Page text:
Not that he minds being left long as there is Gan Asia to deliver chicken lo mein or Cafe Viva to bring the pizza or Fine and Shapiro to send up the cold cuts. And friends for the weekend. And the ability to text or call me.

Still, total child-neglect is not a good thing and I found myself hanging around till mid-day today, taking care of work, finishing a press release I had started previously, walking Alfie and Nala, being on hand during his cello and Japanese lessons, making phone calls.

It was sweet to be able to get bagels for my young adolescent and his friends this morning, grab a hug or two from him after they left, hear him pick out the notes to a Coldplay song on the piano, listen together to Elton John's Pinball Wizard, live, from his Captain Fantastic tour, play my favorite George Harrison song for him, note his darkening moustache as I said Shma with him on the mattress that is yet on our dining room floor, a vestige from his frat-house weekend with his buddies.

"This would make a sick dorm," he said sleepily as I kissed him on the forehead.

I was reminded, in that moment, of the incredibly sweet times the two of us have shared when HOBB has taken to the road, our sleepover parties, Sunday adventures, film-going, shared meals – in and out – travels and museum-hopping. Over 25 years of being a mom, I especially treasure the times I have solo-parented my children because of the magic bond of intimacy, the little world of Mom 'n Me that we created, our little clubhouse, just the two -- or three or four -- of us, Bonnie and Clyde, co-conspirators in the pursuit of fun.

But now Little Babe is a teen. "Do you mind if I go out?" I asked on Friday night before heading over to the Shabbat prayer, potluck dinner and Open Mike Night hosted by Romemu at the church on 105th and Amsterdam.

The boys were in the middle of a poker game. There was a moment of silence and then they burst out laughing. What a lame question, I thought as Little Babe assured me in his deep baritone that the boys would be great and the house will not have burned down in my absence.

It is now Sunday night, technically Monday morning. The house did not burn down but it is a huge frat-house mess. Though I threw out all the empty cans of soda, bags of popcorn, pizza boxes, cups and random plastic bags that littered the living room, the place is still in shocking condition.

I sit on my bed in running shorts, writing on my laptop well past the hour of midnight. Inside my closet, Nala has vanished but my pink dress from New Orleans still hangs pretty, reminding me of my adventures last night, of the store on Decatur street where I bought it, of times yet to come when I shall wear it and it will make me conspicuous, a grown-up girl in a flowered dress with a slim fifties waistline and pleats so plentiful that when I twirl around, it blossoms around me like a ballerina's tutu.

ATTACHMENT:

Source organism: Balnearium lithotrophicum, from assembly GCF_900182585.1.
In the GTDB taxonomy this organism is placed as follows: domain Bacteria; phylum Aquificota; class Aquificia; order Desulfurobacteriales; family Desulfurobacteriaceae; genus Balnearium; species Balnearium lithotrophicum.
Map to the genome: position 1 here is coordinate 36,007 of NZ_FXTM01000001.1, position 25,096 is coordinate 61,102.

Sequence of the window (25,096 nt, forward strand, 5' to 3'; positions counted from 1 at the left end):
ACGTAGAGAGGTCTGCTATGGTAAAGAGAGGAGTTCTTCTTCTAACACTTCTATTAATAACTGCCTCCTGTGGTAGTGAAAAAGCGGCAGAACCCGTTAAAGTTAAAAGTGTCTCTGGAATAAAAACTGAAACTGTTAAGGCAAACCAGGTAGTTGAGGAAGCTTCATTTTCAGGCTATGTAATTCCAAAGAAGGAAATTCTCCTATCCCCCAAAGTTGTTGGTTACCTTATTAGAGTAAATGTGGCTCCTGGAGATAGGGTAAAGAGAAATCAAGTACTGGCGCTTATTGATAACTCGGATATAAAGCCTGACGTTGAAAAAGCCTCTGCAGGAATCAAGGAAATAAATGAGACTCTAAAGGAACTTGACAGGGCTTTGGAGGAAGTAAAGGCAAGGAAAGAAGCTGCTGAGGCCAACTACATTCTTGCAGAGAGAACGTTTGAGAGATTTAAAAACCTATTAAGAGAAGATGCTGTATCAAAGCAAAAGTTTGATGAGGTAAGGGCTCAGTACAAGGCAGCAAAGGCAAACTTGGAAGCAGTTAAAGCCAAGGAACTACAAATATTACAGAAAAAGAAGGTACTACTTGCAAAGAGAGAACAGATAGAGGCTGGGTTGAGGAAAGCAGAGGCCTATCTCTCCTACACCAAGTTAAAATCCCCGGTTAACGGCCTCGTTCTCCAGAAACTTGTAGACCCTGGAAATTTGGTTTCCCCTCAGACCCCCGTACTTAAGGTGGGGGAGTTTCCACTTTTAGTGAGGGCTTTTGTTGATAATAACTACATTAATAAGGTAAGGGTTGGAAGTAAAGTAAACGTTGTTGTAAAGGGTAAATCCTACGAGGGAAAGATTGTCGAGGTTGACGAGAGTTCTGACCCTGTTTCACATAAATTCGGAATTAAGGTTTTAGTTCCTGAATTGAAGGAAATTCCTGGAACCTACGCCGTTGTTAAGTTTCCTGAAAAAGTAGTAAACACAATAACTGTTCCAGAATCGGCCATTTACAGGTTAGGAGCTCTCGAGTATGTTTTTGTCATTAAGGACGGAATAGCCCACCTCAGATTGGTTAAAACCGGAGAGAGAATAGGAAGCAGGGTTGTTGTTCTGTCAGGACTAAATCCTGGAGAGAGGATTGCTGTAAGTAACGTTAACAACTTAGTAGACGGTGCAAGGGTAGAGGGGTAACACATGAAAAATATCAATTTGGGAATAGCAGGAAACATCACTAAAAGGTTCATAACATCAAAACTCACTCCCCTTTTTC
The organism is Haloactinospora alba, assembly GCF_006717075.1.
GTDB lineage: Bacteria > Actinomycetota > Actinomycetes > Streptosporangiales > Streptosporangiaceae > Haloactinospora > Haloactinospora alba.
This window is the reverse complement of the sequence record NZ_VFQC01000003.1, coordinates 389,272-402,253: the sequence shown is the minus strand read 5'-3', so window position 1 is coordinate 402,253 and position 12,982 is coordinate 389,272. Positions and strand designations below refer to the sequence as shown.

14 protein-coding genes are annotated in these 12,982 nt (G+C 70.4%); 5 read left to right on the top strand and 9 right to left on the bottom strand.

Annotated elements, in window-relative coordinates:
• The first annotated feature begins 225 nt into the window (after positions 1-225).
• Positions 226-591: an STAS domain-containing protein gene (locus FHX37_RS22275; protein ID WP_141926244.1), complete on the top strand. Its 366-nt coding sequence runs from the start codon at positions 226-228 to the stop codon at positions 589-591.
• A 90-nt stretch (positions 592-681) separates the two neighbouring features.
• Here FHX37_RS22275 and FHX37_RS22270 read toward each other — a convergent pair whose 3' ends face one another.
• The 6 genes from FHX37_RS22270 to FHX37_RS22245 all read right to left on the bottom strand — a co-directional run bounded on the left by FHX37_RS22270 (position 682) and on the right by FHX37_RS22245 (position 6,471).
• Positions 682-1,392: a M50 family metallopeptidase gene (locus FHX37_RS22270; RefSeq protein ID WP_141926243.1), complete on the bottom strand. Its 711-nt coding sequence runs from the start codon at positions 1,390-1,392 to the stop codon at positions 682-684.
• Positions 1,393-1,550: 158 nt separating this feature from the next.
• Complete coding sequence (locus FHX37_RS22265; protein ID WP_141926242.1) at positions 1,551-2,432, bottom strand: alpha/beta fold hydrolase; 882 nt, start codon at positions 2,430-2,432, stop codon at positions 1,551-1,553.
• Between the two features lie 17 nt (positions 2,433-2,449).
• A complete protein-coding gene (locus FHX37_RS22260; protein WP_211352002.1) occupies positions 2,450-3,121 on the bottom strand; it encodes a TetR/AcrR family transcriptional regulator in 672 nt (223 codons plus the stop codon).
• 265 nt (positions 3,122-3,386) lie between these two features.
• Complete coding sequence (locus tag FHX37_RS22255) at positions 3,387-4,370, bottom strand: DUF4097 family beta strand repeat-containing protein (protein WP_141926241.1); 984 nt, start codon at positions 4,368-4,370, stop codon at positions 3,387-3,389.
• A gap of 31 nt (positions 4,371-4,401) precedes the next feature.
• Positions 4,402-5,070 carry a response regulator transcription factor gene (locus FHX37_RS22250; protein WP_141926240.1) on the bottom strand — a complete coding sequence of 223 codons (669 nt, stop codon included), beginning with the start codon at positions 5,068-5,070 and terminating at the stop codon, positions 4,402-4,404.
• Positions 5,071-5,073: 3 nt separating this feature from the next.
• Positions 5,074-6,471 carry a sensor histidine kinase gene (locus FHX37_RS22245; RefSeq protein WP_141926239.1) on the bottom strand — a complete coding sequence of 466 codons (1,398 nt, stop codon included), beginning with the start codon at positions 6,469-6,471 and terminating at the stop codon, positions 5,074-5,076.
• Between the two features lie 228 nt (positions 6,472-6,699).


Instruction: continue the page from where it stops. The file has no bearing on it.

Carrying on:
Friday, November 20, 2009

The Steep Price of a Certain Education

Saving u a seat, texted Ellen from inside Theatre 2 of the Lincoln Plaza Cinema.

I checked the time on my BlackBerry while climbing frantically out of the cab I had caught on Columbus Avenue ten minutes earlier. Somehow, I was always rushing. Not that I didn't have a good reason, having just driven down from a business meeting in Westchester, stopped in Riverdale to pick up Little Babe from choir practice, made a pit stop at our Morningside Heights apartment to drop him off (and then ran upstairs after him to place an order for pizza only to dash downstairs before the car got ticketed), drove like I was on crack to find a parking spot that was good for Friday, which turned out to be right off of Columbus, where I grabbed the cab that brought me to the theatre.

It wasn't that I was actually late; the film would start in twelve minutes. In Manhattan, however, failing to get to a movie early can result in that most severe form of film-goer's agony -- sitting in the front row.

Though I had to squelch the desire to strangle the two ultra-slow patrons in the line ahead of me, I needn't have worried in the least. But I didn't know that yet, so I fled down the escalator like a fugitive, ripped through the ticket-holder's line like a marathon runner breaking through the finish line and stomped into Theatre 2 like Godzilla on a rampage, whereupon I came to a complete standstill. Smack dab in the center of the empty theatre sat my friends and their adult daughter. Aside from them, about 10 other people had shown up for the 8:15 show of An Education.

Of course, the film had been out already for over a month and evidently every other person in the city had already seen it.

This film came with the highest of recommendations from HOBB and Big Babe, who had gone to see it together when it first opened. "You will LOVE An Education," my husband enthused when they returned home. "The girl will remind you of yourself."

"Yeah," chimed in Big Babe. "Especially her obsession with Paris. And her relationship with an older man."

"Hey," I said. "I was not exactly SIXTEEN when I met dad."

"Mhhmmm. Twenty-two is really old," observed my son sarcastically. "Of course, not quite as old as thirty-three." I rolled my eyes, having heard this drill before. Since my two older children entered their twenties, they became fixated on the fact that, by the tender age of twenty-two (almost twenty-three!! I keep insisting) I had married their dad, who was thirty-three (actually a couple of weeks away from thirty-four) at the time.